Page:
In previous analyses of synteny between C. albicans chromosome 7 and the S. cerevisiae genome, few syntenic regions were identified because of the low resolution of sequence for the chromosome. The gene map was based on the fosmid contig map, which is composed of a tiling set of fosmid clones. The average length of the fosmid DNA insert was 40 kbp, and only 39 probes were mapped with their sequence information (Chibana et al. 1998). The continuous DNA sequence information covering chromosome 7 allowed us to perform syntenic analysis at a higher resolution. The gene arrangement of the 282 C. albicans ORFs identified by sequence similarity to the genome of S. cerevisiae was compared in the two fungi. A group of ORFs with close linkage in both fungi was called a synteny block. A total of 32 synteny blocks were identified between chromosome 7 in C. albicans and the genome in S. cerevisiae. The number of ORFs found in shared synteny blocks ranged from 2 to 8 ORFs. The average of the number of ORFs per synteny block was 2.68 ORFs. A synteny block composed of eight ORFs is the largest area of synteny between chromosome 7 and the S. cerevisiae genome. However, the order and direction of the ORFs were jumbled, with at least three indels and four inversions being found in this region (Figure 3).

Figure 3.
The longest syntenic region between the genome in S. cerevisiae and chromosome 7 in C. albicans. The region between DCC1 and PGS1 includes 11 ORFs encoding polypeptides with >100 aa. Of these, 8 ORFs were identified as sharing similarity in amino ...

DISCUSSION

In previous work, probes G2E10 and R2B9 were assigned the edges of chromosome 7 (Chibana et al. 1998). G2E10 was assigned 35 kbp away from one end of chromosome 7. The sequence of G2E10 was identified 29 kb away from the end of contig 19-10262. This indicates that the end of contig 19-10262 is 6 kb from the end of chromosome 7. Using similar reasoning, we suggest that the end of contig 19-2506 reaches to within 20 kb of the other end of chromosome 7. The total length of the continuous sequence composed of contigs and filled gaps comes to 950 kb. The remaining sequences, including telomeres and subtelomeres, amount to 26 kb. The telomere sequence in C. albicans is composed of 23 bp repeated sequences (Sadhu et al. 1991). Long PCR was carried out using PCR primers based on the sequence of the telomere and supercontigs to amplify the telomeres and subtelomeres, but the expected product was not detected (data not shown). The same problem is likely to happen in other chromosome gap closings. Other approaches, e.g., cloning into a cosmid vector, are needed to determine the sequence of these regions.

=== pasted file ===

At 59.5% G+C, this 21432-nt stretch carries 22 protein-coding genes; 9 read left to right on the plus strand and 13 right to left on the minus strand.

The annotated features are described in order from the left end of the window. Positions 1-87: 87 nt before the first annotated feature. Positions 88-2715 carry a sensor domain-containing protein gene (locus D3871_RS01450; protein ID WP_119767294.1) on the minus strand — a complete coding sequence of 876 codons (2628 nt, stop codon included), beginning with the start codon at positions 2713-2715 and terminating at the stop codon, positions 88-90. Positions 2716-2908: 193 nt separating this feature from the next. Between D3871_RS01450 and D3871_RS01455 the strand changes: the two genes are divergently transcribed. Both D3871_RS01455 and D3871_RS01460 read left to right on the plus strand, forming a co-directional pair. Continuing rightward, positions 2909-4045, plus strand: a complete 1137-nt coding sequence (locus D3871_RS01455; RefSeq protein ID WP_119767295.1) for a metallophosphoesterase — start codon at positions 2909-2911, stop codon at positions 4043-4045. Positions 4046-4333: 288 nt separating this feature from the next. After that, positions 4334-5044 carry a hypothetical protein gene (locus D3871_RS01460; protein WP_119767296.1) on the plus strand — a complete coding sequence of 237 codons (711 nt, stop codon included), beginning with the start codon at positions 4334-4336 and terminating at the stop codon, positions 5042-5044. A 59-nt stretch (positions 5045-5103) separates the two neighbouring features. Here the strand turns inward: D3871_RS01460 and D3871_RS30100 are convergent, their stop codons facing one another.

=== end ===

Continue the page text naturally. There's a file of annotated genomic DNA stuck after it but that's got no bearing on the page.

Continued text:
The supercontigs released by Jones et al. (2004) were assigned to chromosome 7, and the gap closing and sequence correction of chromosome 7 in C. albicans was carried out in this work. The length of the continuous sequence is 949,626 bp and covers the entire chromosome 7 except for telomeric and subtelomeric regions. The total length of the missing sequences was only 289 bp in the gaps and 659 bp in continuous sequence of the supercontigs. Thus, the coverage of the supercontigs in assembly 19 was 99.9% of the continuous sequences of chromosome 7.